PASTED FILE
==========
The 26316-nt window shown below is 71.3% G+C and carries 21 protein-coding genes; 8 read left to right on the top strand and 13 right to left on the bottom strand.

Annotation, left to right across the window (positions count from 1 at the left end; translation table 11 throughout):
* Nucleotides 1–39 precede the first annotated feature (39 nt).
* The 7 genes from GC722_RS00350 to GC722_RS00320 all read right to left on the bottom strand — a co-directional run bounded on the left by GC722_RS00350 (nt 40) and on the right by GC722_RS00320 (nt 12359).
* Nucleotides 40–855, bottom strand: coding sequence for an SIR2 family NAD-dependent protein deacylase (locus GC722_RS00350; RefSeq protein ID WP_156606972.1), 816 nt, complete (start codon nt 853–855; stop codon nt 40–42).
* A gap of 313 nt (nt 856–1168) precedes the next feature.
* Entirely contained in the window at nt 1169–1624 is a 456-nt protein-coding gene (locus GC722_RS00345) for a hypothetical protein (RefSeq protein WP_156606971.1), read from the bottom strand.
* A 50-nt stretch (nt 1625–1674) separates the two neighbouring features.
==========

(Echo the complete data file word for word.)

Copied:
The 26316-nt window shown below is 71.3% G+C and carries 21 protein-coding genes; 8 read left to right on the top strand and 13 right to left on the bottom strand.

Annotation, left to right across the window (positions count from 1 at the left end; translation table 11 throughout):
* Nucleotides 1–39 precede the first annotated feature (39 nt).
* The 7 genes from GC722_RS00350 to GC722_RS00320 all read right to left on the bottom strand — a co-directional run bounded on the left by GC722_RS00350 (nt 40) and on the right by GC722_RS00320 (nt 12359).
* Nucleotides 40–855, bottom strand: coding sequence for an SIR2 family NAD-dependent protein deacylase (locus GC722_RS00350; RefSeq protein ID WP_156606972.1), 816 nt, complete (start codon nt 853–855; stop codon nt 40–42).
* A gap of 313 nt (nt 856–1168) precedes the next feature.
* Entirely contained in the window at nt 1169–1624 is a 456-nt protein-coding gene (locus GC722_RS00345) for a hypothetical protein (RefSeq protein WP_156606971.1), read from the bottom strand.
* A 50-nt stretch (nt 1625–1674) separates the two neighbouring features.